Obono-Obla, human rights lawyer tackle selves over President Buhari’s executive order

Obono-Obla, human rights lawyer tackle selves over President Buhari’s executive order

- Presidential aide, Okoi Obono-Obla, is not happy with the way some Nigerians are criticising the Buhari's recent executive order

- A lawyer, Inibehe Effiong, sites cases and illustrations to prove that the executive order cannot stand a constitutional test

- Obono-Obla, however, calls critics of the order PDP apologists and gives his own reasons the president has the powers to sign it

Okoi Obono-Obla, a senior aide of President Muhammadu Buhari has clashed with a human rights lawyer, Inibehe Effiong, over an executive bill aimed to tackle corruption and recently signed by the Nigerian leader.

Effiong had declared that the preservation of suspicious assets connected with corruption and other relevant offences executive order number 6 of 2018 cannot stand the test of the constitution.

Effiong had argued with several illustrations and added: “I am aware that the proceeds of crime bill, 2017 is still pending before the National Assembly. The government should be exerting more pressure on the parliament to pass it into law.

“Only the National Assembly can make laws. Executive orders cannot substitute acts of parliament.

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“Every lawyer in Nigeria that is worth his salt should be conversant with the case of governor of Lagos state v. Ojukwu (1986) 2 NWLR (PT 18) 621 where the Supreme Court set a precedent against impunity and stopped the military from taking Ojukwu's property without due process.

“I want us to know that no government lawyer will cite Buhari's ‘integrity’ in court as an authority upon which the court should base its decision and convict. This government is playing to the gallery and acting both naively and ignorantly.”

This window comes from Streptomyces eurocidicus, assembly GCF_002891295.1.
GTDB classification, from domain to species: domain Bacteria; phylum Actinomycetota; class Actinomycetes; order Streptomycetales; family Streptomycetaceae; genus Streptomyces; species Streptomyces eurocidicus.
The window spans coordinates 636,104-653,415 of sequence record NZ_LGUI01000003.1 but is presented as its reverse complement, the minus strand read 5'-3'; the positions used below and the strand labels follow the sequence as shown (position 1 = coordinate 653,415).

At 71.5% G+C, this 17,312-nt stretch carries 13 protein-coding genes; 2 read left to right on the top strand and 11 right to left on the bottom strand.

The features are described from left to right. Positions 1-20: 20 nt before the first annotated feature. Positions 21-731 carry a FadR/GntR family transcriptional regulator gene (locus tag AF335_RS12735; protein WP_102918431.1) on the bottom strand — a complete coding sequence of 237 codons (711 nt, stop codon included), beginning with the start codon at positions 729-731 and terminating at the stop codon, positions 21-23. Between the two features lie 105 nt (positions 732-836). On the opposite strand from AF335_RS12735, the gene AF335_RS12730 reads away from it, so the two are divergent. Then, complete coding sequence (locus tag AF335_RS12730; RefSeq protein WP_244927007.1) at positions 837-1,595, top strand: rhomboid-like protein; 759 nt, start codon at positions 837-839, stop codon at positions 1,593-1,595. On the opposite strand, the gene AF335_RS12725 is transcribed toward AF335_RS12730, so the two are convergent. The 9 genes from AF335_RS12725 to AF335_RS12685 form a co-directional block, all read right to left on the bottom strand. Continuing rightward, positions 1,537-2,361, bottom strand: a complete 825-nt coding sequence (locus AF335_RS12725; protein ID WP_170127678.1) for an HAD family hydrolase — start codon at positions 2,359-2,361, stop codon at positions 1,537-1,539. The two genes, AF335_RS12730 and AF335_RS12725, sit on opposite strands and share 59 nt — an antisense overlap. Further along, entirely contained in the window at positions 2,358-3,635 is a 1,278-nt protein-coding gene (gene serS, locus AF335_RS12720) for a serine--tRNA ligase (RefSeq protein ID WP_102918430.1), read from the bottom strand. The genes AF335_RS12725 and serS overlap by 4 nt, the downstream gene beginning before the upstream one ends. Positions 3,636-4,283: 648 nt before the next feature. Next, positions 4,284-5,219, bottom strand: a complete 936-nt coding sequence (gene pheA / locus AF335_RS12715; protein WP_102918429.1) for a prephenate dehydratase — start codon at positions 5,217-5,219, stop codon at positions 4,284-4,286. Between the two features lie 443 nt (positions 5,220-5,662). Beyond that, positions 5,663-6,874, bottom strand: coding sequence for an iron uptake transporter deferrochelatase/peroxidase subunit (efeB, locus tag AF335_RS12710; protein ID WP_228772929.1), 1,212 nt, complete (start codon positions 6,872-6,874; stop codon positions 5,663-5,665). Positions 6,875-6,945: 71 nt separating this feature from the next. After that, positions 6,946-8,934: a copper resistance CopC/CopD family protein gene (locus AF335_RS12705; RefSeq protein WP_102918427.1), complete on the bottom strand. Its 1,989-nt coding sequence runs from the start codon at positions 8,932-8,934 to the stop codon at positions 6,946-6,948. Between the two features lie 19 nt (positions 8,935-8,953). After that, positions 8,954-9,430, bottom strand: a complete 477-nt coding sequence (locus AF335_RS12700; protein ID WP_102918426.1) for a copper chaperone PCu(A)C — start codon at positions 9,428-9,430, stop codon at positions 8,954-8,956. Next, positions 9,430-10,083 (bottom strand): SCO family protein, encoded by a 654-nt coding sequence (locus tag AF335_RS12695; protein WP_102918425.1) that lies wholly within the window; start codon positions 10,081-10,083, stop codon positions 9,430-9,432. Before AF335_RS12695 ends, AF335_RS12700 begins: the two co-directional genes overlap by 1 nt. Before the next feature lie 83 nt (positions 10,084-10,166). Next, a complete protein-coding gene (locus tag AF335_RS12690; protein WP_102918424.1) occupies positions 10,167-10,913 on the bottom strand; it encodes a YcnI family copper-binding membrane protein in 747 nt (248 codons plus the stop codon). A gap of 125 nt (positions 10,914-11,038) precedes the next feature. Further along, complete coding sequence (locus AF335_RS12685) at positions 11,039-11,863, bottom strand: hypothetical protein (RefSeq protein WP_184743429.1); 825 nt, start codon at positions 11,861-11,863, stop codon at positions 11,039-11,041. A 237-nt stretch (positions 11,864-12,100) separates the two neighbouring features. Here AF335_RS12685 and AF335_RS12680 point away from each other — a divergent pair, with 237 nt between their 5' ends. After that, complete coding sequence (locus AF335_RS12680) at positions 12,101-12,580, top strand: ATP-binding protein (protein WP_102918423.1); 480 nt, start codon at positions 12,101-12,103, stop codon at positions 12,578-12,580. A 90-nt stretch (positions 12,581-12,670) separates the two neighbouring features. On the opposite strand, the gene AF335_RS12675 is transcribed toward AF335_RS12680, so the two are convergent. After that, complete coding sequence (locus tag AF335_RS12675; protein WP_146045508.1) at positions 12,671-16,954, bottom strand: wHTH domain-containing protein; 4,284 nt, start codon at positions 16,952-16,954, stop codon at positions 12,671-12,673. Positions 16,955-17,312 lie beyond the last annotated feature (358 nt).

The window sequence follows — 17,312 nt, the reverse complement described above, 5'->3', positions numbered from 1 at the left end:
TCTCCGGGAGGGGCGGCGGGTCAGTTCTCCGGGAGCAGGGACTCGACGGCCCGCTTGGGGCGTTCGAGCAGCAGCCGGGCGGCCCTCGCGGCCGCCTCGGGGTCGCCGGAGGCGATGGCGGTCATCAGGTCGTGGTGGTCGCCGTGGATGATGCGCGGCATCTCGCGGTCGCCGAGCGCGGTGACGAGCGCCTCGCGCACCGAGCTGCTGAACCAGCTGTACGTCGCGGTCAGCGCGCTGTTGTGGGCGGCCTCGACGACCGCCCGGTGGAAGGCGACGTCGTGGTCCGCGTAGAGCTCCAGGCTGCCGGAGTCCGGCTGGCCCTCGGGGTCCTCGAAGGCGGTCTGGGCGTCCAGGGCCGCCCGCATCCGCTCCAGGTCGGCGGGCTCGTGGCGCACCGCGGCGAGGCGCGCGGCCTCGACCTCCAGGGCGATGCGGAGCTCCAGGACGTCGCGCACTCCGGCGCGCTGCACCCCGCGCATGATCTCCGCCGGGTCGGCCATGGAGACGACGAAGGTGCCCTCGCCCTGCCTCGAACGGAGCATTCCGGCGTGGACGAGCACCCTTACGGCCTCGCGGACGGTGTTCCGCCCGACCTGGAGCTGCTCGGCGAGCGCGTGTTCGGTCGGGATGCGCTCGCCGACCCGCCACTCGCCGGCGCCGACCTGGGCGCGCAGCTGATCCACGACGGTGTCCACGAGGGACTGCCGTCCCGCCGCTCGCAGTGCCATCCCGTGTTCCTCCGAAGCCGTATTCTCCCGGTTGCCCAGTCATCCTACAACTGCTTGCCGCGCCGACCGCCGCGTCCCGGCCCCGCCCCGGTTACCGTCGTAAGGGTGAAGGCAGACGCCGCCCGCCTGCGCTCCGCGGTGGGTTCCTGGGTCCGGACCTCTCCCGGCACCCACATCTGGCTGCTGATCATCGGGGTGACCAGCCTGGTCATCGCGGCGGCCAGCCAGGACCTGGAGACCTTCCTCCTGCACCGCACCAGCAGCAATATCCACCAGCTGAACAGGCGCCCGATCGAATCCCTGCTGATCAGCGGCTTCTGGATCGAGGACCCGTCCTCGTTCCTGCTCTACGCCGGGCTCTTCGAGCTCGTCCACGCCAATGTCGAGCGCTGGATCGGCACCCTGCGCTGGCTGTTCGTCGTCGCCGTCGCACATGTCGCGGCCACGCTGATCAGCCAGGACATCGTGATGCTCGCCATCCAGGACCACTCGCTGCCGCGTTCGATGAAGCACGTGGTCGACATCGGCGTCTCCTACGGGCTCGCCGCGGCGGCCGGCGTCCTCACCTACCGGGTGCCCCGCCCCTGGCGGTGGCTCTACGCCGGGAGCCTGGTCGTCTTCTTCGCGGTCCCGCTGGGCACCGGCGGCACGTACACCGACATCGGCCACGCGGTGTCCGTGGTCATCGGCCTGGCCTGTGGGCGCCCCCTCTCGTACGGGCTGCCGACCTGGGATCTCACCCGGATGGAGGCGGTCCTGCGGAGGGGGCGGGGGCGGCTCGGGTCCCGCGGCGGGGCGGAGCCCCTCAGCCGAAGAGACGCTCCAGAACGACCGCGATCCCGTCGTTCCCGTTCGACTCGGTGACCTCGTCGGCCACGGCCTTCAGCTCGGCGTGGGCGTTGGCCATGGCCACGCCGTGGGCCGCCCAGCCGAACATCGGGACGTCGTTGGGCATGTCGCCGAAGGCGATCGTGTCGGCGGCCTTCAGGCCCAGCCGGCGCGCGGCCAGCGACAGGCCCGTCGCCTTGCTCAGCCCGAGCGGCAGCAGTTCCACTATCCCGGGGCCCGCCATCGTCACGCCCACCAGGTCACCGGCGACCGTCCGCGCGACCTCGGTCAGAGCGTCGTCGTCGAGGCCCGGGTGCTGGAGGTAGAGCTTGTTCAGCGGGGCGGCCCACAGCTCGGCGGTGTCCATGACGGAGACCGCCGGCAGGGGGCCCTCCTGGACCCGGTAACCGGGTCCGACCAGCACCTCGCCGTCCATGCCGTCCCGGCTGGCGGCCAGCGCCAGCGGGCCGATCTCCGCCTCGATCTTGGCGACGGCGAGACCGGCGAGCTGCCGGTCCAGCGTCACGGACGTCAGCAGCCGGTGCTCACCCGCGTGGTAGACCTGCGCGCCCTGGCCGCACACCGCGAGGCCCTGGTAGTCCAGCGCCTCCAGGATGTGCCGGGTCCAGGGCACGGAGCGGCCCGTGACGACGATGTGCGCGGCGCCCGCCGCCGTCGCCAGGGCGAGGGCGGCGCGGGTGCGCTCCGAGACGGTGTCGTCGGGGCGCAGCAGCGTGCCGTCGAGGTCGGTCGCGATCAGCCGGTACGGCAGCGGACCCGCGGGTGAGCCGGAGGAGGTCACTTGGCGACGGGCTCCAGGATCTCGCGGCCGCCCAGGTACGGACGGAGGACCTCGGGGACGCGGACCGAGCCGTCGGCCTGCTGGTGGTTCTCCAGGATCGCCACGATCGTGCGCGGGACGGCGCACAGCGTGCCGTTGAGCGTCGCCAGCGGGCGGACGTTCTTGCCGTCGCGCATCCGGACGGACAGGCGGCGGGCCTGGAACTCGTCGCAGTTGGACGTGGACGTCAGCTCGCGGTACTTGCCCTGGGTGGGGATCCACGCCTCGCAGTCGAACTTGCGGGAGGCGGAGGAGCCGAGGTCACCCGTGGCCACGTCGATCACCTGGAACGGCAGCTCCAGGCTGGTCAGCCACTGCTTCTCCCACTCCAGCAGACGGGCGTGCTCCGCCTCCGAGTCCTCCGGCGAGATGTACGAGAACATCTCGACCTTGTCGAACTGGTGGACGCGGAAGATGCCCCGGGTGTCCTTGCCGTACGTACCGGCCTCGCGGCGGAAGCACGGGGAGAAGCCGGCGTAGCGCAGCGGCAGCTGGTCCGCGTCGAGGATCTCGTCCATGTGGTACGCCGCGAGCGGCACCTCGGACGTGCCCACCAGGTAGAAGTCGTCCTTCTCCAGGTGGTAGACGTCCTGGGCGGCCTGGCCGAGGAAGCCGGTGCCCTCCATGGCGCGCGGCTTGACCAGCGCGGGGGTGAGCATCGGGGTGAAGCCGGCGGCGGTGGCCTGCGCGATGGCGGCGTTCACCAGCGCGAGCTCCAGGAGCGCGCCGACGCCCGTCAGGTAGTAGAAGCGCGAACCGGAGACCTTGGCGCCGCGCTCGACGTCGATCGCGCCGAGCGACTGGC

In his own post obtained by Legit.ng, Obono-Obla called those criticizing the executive order as PDP apologists.

The presidential aide said: “PDP and its apologists and lovers of corruption have been fretting since President Muhammadu Buhari the preservation of suspicious assets connected with corruption and other relevant offences executive order No. 6 of 2018.

“These apologists have lamely argued that the executive order is unconstitutional.”

Obono-Obla, who did not mention any name, noted that the PDP even branded the executive order as fascist. He illustrated the development with the executive orders which have been signed by President Donald Trump and his predecessors.

“The then President Obama issued 276 executive orders during his eight-year tenure. It is well settled that the president of the Federal Republic of Nigeria or state governor is clothed with the constitutional authority (to) issue an executive order by virtue of section 315 of the constitution,” he argued.

He also recalled that former President Shehu Shagari issued the adaptation of public order act, 1979 under the constitution to modify the public order act.

He also argued that when challenged by the Ogun state government, the Supreme Court ruled that it was constitutional.

He further recalled that former President Olusegun Obasanjo used an executive power to abolish the Petroleum (special) Trust Fund (PTF) Decree No 25 of 1994.

“President Obasanjo also used executive order to modify the allocation of revenue (federation account) act 1990.

“In Adesoye v Gov of Osun State (2005) 16 NWLR (PT950) p 1, the Supreme Court held that the respondent (governor) can issue an executive order to make any existing law in the state confirm with the constitution,” he said.

In response, Effiong said Obono-Obla’s reliance on section 315 of the constitution is misplaced.

“That section does not empower the president to make executive order indiscriminately. It specifically applies to Eexisting laws (usually decrees and edicts promulgated by the military before the coming into force of the 1999 constitution).

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“The president and governors are empowered under section 315 of the constitution to make modifications to bring such existing laws into conformity with the provisions of the constitution.

“The cases that you cited were predicated on modifications made to existing laws and do not apply to the present subject. The public order act 1979, the Petroluem (special) Trust Fund Decree No. 25 of 1994 and the allocation of revenue (federation account) act 1990 are enactments which predate the 1999 constitution.

“You are comparing banana with potatoes Chief Obla,” Effiong argued.

Legit.ng earlier reported that President Muhammadu Buhari signed an executive order on the preservation of suspicious assets connected with corruption.

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Source: Legit

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